3. High glucose in the blood drives a decrease in liver glucose production and an increase in glucose metabolism in other tissues. It’s vice versa for lower glucose and increased FFAs in the blood.
  4. Increased oxidation of glucose in peripheral tissues requires less oxygen to metabolise but results in more oxidative stress (i.e. damage) to the tissues. This damage is directly implicated in aging. Increased availability of insulin and insulin-like growth factor 1 (IGF-1) are also implicated in this process.
  5. Glucose on its own may not be enough. Increased mortality of Type 2 diabetics who are aggressively treated with exogenous insulin is evidence for this.
  6. Take home message – there is direct evidence that high dietary glucose load (read CARBOHYDRATE)
    triggers the mechanisms that directly accelerate aging. Fatty acids on the over hand do much less damage.
  7. My extra interpretation of the field and other papers beyond these guys: One reason dietary restriction works is because it reduces the carb load. Another way of achieving the same effect without hunger might be to….eat less carbs, and more fat!

Here’s the abstract:

We propose that energy balance, glucose homeostasis, and aging are all regulated largely by the same nutrient-sensing neurons in the ventromedial hypothalamus (VMH). Although the central role of these neurons in regulating energy balance is clear, their role in regulating glucose homeostasis has only recently become more clear. This latter function may be most relevant to aging and lifespan by controlling the rate of glucose metabolism. Specifically, glucose-sensing neurons in VMH promote peripheral glucose metabolism, and dietary restriction, by reducing glucose metabolism in these neurons, reduces glucose metabolism of the rest of the body, thereby increasing lifespan. Here we discuss recent studies demonstrating the key role of hypothalamic neurons in driving aging and age-related diseases.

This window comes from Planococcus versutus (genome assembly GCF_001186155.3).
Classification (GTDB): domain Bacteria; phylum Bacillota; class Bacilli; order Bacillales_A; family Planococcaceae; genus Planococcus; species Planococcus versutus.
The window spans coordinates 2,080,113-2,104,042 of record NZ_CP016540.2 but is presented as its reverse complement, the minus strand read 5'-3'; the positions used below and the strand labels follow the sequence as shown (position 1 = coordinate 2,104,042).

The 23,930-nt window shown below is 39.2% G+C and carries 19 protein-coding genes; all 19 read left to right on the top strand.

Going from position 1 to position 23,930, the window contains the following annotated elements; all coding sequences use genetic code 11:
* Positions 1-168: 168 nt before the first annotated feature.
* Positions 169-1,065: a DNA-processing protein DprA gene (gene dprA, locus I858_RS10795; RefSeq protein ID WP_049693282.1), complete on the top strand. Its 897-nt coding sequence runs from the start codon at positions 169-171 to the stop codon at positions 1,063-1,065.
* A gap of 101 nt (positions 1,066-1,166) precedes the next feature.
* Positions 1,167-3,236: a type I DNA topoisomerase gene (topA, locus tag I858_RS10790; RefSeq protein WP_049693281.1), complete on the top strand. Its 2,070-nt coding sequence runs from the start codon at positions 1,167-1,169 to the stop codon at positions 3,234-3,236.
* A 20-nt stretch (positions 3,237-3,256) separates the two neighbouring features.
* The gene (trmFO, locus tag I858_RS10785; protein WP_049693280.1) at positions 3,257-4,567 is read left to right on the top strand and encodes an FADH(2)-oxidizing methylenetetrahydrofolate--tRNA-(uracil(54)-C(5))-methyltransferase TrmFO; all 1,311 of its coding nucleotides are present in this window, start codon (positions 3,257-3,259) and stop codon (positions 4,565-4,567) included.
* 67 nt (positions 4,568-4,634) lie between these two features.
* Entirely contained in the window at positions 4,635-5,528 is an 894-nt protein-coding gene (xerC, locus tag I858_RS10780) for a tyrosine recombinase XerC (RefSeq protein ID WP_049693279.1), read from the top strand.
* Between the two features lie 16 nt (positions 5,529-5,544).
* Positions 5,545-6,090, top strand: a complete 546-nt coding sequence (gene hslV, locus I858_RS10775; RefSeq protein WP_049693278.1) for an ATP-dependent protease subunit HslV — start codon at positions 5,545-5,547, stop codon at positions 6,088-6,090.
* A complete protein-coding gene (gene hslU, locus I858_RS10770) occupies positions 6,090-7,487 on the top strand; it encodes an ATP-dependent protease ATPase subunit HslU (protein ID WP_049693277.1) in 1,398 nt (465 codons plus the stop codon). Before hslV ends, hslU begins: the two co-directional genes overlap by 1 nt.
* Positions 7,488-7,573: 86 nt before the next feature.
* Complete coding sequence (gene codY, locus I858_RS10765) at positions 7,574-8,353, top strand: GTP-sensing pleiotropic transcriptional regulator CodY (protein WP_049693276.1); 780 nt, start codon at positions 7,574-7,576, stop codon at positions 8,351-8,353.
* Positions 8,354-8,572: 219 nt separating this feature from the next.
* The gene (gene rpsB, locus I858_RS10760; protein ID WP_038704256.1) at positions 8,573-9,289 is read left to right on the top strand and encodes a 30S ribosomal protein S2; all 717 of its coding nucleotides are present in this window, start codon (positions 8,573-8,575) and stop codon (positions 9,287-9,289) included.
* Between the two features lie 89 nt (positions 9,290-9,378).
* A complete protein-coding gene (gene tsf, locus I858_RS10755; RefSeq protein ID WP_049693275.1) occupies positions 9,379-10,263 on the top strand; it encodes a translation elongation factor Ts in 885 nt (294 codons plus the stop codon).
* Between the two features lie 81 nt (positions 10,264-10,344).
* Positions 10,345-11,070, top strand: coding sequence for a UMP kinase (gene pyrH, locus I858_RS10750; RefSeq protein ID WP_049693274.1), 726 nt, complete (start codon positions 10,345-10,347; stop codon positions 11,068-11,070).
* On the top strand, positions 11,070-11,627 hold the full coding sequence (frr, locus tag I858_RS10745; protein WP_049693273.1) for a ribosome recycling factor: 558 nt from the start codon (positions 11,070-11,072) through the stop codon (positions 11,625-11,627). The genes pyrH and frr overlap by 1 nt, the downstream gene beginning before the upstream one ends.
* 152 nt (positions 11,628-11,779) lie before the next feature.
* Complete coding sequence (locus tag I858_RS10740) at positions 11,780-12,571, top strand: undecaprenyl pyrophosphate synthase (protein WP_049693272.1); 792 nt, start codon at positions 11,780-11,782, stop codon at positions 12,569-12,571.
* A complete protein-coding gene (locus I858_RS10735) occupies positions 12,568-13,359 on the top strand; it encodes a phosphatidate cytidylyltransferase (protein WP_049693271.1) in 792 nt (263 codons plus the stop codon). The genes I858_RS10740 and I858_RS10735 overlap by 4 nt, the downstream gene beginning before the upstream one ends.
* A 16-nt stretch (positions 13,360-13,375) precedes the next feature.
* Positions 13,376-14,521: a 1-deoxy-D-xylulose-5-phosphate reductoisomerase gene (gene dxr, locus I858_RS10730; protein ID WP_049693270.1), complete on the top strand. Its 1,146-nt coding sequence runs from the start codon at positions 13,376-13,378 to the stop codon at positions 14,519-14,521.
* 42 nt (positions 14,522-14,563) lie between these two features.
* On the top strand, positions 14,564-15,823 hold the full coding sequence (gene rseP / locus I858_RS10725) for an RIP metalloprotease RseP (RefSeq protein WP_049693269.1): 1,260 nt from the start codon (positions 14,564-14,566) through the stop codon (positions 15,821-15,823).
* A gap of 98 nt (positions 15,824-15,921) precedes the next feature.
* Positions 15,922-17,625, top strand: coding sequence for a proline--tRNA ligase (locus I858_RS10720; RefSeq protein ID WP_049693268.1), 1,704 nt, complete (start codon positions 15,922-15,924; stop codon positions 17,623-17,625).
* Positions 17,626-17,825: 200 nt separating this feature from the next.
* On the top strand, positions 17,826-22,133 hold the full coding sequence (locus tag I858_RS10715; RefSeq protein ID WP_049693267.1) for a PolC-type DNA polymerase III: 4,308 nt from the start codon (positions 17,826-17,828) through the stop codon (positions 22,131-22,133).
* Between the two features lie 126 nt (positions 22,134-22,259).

3 Comments on “Does carb burning age you?

  1. while alot of what you describe sounds plausible, if your 90 your bound to die from something. no matter what diet you follow 90 is about the limite for most regardless of that diet or lifestyle, I am surprised that they died together, trouble with carbs is that people equate all carbs the same, processed carbs like white bread is bad, in my experience with carbs it must be buffered by protein fats and fiber to prevent large fluxs into the blood, runners who carbo load carbo load on pasta, bad idea, it is very processed carb i would opt for whole fresh fruit instead if I wanted to carb load. many runners also overeat when carb loading because during training they are worried about their weight especially woman so they are restricting their caloires a bit to much and when carbo loading I believe they feel freer to eat so they overeat tomake up for the lack of eating enough before, that is a extreme stress on the body too. some call this the famine feast cycle. undereat for weight control overeat when you can’t stand the fake famine anymore. now whether this translates into bad or good aging don’t know.

  2. Pingback: Can you be a healthy endurance athlete? | The Science of Human Potential